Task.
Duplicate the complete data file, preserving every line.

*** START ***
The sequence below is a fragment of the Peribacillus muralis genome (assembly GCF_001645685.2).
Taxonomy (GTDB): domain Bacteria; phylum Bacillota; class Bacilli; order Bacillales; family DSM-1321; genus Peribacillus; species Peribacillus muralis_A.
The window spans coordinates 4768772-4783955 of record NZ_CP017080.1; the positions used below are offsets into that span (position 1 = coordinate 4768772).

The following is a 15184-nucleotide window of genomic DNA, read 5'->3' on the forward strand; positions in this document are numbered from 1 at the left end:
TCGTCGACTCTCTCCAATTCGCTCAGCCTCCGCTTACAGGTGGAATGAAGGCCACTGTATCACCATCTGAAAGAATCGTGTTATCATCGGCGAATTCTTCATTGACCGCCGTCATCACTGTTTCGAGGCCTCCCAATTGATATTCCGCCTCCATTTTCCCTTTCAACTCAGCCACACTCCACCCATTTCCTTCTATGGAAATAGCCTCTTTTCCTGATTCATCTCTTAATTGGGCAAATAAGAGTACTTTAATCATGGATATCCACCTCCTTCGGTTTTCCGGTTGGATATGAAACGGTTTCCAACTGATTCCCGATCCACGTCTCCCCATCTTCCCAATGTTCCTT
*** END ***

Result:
The sequence below is a fragment of the Peribacillus muralis genome (assembly GCF_001645685.2).
Taxonomy (GTDB): domain Bacteria; phylum Bacillota; class Bacilli; order Bacillales; family DSM-1321; genus Peribacillus; species Peribacillus muralis_A.
The window spans coordinates 4768772-4783955 of record NZ_CP017080.1; the positions used below are offsets into that span (position 1 = coordinate 4768772).

The following is a 15184-nucleotide window of genomic DNA, read 5'->3' on the forward strand; positions in this document are numbered from 1 at the left end:
TCGTCGACTCTCTCCAATTCGCTCAGCCTCCGCTTACAGGTGGAATGAAGGCCACTGTATCACCATCTGAAAGAATCGTGTTATCATCGGCGAATTCTTCATTGACCGCCGTCATCACTGTTTCGAGGCCTCCCAATTGATATTCCGCCTCCATTTTCCCTTTCAACTCAGCCACACTCCACCCATTTCCTTCTATGGAAATAGCCTCTTTTCCTGATTCATCTCTTAATTGGGCAAATAAGAGTACTTTAATCATGGATATCCACCTCCTTCGGTTTTCCGGTTGGATATGAAACGGTTTCCAACTGATTCCCGATCCACGTCTCCCCATCTTCCCAATGTTCCTT